CRIM 355

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  1. Forensic Toxicology
    • Detection of drugs and poisons
    • Interpretation in terms of physiological and behavioral effects
    • Analytical chemistry & Pharmacology
    • Also some pathology, physiology and biochemistry

    • Require minimum of B.Sc. (Hon) in biochemistry, chemistry or pharmacy
    • ~16-18 months training period at lab, mentored by a toxicologist
  2. Goals of the forensic toxicologist
    • Assist in establishing the true cause of death
    • Provide a basis for intoxicated behaviour
    • Provide a clue to clinical history when the subject is unable or unwilling to do so
    • Assist in establishing the truth of statements such as “I was high and so I don’t remember”
  3. Criminal Cases
    • Murder, attempted murder, manslaughter
    • Assault, physical, sexual, chemical weapon
    • Impaired driving
    • Poisoning, noxious substances
    • Food and product tampering
    • Parole and probation violations
    • What is it? Other types of cases
    • Coroner or ME  lab – postmortem toxicology – non-criminal
    • Health Canada: Bureau of dangerous drugs
    • Controlled drugs and substances act violations
    • Private Labs
    • Employee screening
  4. Caveat – “Dose makes the poison”
    • ANYTHING can be a poison
    • Depends on DOSE
    • E.g. oxygen, water
    • Raves
  5. Analytical
    • 1. Select specimen
    • 2. Extract compounds
    • 3. Separate compounds
    • 4. Identify drugs/poison
    • 5. Quantitate drugs/poison
  6. Specimen - Blood
    • Good for screening, confirmation and quantitation
    • Primary index for drug/poison effects
    • “Dirty”
    • Invasive, or may not be available
    • Postmortem redistribution of drugs
    • Alcohol production by body after death
    • Need to collect blood from several sites to compare
  7. Specimen - urine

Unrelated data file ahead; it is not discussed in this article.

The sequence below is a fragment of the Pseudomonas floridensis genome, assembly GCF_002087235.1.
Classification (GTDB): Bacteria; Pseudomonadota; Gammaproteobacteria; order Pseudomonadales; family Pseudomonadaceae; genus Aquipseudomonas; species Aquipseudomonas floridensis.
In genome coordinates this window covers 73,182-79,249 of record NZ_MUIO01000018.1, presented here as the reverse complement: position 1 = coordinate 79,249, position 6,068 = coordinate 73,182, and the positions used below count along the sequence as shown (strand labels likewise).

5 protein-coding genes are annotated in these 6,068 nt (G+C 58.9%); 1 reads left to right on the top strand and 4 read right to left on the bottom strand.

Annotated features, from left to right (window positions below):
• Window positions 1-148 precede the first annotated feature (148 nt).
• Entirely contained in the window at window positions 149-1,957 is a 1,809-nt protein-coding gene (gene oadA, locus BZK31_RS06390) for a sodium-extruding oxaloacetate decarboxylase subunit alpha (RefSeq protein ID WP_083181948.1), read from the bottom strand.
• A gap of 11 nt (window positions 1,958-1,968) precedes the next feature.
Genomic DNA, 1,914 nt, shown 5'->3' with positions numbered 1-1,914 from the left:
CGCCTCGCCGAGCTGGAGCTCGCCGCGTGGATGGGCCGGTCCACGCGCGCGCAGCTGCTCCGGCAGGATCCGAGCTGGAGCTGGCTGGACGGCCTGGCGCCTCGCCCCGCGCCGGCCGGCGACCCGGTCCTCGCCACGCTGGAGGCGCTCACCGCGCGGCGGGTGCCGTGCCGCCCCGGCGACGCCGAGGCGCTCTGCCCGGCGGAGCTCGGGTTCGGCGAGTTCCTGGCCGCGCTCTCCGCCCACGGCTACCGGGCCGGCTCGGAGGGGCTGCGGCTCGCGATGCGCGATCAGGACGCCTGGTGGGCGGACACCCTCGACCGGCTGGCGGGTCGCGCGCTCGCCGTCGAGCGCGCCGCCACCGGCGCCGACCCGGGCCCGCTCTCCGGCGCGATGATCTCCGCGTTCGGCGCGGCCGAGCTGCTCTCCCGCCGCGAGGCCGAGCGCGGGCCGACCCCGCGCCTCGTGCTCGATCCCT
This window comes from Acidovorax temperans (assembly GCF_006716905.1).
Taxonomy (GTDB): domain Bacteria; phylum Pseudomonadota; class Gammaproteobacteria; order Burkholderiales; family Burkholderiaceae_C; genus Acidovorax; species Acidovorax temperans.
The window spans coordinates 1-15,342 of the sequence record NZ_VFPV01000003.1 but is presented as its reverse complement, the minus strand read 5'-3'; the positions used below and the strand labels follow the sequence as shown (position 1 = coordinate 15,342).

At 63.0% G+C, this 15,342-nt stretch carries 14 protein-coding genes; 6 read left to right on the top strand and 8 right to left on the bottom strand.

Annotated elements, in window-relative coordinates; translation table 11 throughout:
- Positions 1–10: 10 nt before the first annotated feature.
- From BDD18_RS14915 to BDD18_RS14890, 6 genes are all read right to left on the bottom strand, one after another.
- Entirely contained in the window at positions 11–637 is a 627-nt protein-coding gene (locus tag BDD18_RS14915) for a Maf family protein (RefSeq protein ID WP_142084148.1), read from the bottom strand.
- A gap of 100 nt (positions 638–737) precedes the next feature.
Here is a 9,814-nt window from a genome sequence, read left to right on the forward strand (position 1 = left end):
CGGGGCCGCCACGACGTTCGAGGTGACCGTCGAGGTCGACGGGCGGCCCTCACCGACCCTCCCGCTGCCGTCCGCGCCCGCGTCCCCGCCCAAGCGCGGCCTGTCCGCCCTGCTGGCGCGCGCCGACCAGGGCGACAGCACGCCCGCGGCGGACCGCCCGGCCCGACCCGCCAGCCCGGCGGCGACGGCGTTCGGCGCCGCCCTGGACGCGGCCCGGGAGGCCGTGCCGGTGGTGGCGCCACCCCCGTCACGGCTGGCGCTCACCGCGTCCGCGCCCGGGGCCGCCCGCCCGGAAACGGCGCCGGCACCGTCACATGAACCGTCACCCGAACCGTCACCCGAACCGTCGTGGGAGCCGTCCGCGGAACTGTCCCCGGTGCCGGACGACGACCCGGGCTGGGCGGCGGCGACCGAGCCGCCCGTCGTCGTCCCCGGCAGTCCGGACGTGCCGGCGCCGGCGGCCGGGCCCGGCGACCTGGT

• Primary fluid for screening and confirmation.
    • Not so good for quantitation
    • Excretory products
    • Indicates prior exposure
    • Easily available, non-invasive
    • Useful for postmortem alcohol determinations
    • Clean specimen

    Risk of tampering
  8. Specimen - Hair
    • Good for screening over many months
    • Controversy over whether IN or ON hair
    • Canada – criminal testing only
    • US criminal and employment testing
  9. Other specimens
    Ø LiverØ KidneysØ Gastric contentsØ BileØ BrainØ LungsØ Injection siteØ CSFØ Bone marrowØ MaggotsØ Vitreous humorØ Synovial fluidØ StainsØ SalivaØ MeconiumØ POST-MORTEM!!
  10. Non-biological Exhibits
    • Paraphernalia – syringes, spoons, pipes
    • Residues – powders, stains, food
    • Medicines – prescriptions, pills
    • Seized at  scene?
  11. Analytical considerations
    • No single analytical scheme to detect everything
    • Use a repertoire of standard methods
    • Modify according to nature of case as well as type and amount of specimen
    • Exclude or indicate the presence of a drug, poison or class of compounds
    • Presumptive then confirmatory tests
  12. Presumptive screening
    • Rapid
    • Sensitive
    • NOT specific
    • Very useful to exclude a drug or class of drugs and to indicate possible drugs
  13. Confirmatory Methods
    • Sensitive
    • Specific
    • Combination of chromatography and spectrometry e.g.
    • Gas chromatography/mass spectrometry
    • Liquid chromatography/mass spectrometry
    • Mass spectrometry/mass spectrometry
  14. Clandestine Labs
    • Toxicologist may attend scene
    • Identify dangers
    • Booby traps
    • Identify specimens
  15. Case History
    • 1871 – expedition to find North Pole
    • Captain fell sick after drinking coffee
    • Dr. attended him – got sicker!
    • “How do you spell murder?”
    • Died “apoplexy
    • 1968 – postmortem – arsenic!

Card Set Information

Author:
Csouch
ID:
318902
Filename:
CRIM 355
Updated:
2016-04-14 01:34:09
Tags:
FORENSIC TOXICOLOGY
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Description:
TOX
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